New movie ‘Imphal 1944′ stresses the futility of war

by Hirotaka Sunada

Kyodo

A London-based Japanese actor has produced and premiered a short film about the 1944 Battle of Imphal between the Imperial Japanese Army and the Allied forces to deliver a message — the world should never wage war again.

The film “Imphal 1944″ by Junichi Kajioka depicts a Japanese veteran who devoted half his life to reconciliation between Japan and Britain after fighting in the battle, and a former British soldier who befriended the Japanese. The film is based on the life of former Japanese soldier, Masao Hirakubo (1919-2008), who was an awarded the Order of the British Empire.

At an event to commemorate the 70th anniversary of the battle this year, the 30-minute film in which 44-year-old Kajioka plays the role of Hirakubo, was screened at a theater in Imphal, northeastern India, in late June, and received a standing ovation from hundreds in the audience.

“This film had to be made in this milestone year,” Kajioka said during an interview in the capital of the state of Manipur. “We don’t know how many people who experienced World War II can survive the next decade.”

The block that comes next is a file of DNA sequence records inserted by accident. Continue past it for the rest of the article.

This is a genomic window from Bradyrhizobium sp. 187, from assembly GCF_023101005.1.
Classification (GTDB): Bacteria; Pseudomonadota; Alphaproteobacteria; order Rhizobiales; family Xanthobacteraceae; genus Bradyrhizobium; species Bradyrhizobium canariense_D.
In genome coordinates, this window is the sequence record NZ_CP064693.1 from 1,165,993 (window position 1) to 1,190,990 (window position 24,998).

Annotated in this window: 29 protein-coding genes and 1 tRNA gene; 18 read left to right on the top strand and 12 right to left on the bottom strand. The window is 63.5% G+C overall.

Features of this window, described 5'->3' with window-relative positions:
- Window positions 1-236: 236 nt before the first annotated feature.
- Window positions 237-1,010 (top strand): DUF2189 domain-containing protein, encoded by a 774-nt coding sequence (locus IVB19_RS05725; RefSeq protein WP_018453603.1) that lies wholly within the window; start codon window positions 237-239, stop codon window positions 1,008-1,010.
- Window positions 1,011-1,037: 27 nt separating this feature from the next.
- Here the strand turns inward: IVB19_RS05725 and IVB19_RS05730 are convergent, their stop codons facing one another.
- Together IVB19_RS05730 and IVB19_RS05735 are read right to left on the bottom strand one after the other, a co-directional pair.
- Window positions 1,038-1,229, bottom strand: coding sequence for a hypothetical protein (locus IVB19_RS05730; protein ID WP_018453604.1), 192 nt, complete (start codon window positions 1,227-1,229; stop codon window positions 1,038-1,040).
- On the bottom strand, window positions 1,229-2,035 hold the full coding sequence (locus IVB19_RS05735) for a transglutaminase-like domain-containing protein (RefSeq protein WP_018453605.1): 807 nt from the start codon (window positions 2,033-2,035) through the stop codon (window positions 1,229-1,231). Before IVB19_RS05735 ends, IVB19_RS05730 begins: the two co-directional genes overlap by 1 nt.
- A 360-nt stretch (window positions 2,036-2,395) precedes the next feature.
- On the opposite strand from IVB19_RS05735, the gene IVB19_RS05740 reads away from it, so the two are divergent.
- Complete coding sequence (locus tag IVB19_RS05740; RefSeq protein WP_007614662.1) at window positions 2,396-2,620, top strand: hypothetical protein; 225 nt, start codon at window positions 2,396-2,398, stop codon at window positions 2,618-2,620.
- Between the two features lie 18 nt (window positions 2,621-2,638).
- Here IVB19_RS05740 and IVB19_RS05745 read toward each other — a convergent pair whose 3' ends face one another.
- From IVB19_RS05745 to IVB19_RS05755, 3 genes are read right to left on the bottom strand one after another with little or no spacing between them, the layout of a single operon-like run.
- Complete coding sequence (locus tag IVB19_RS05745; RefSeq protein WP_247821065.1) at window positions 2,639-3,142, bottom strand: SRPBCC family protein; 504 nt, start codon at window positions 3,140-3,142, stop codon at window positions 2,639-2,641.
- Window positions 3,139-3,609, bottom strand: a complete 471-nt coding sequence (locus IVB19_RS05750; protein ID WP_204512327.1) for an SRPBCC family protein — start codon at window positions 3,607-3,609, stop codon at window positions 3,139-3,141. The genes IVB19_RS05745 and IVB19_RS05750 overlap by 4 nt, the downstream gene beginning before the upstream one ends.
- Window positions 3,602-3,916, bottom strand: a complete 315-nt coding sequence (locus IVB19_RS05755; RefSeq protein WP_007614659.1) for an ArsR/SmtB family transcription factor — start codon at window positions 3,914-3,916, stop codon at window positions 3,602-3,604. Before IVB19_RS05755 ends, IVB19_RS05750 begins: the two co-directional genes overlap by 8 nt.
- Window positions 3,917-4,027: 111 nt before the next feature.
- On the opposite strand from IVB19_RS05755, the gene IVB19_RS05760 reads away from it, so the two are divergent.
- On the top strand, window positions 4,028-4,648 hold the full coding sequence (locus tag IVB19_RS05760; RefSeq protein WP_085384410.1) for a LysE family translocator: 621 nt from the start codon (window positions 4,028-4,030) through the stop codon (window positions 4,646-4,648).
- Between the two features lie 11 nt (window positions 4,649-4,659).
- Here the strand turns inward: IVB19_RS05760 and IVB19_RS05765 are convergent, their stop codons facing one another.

Kajioka said he was first offered a role by an Indian director to act in a film about the battle. But when the project showed little signs of development, he decided to raise funds and produce a film on his own.

A native of Kobe, Hyogo Prefecture, Kajioka has lived in London since 2001, after struggling as an actor in Japan and moving in 1995 to China where he played many roles in films and TV dramas.

The Battle of Imphal is often regarded as one of the bloodiest battles for the now-defunct Imperial Japanese Army during WW II.

In the battle that lasted from March through July 1944, Japanese troops crossed steep mountains from Burma (now Myanmar) and attempted to occupy Imphal where the British Army was stationed.

But the Japanese suffered a disastrous defeat after failing to ensure sufficient food for its soldiers, with a combined estimated 38,000 soldiers succumbing to death as a result of starvation and disease as well as the fighting.

“In Imphal, the remains of many dead soldiers are still yet to be unearthed,” Kajioka said. “We should never ever start a war again and should never forget past wars either.”

Kajioka said he hopes to create another film set in the city.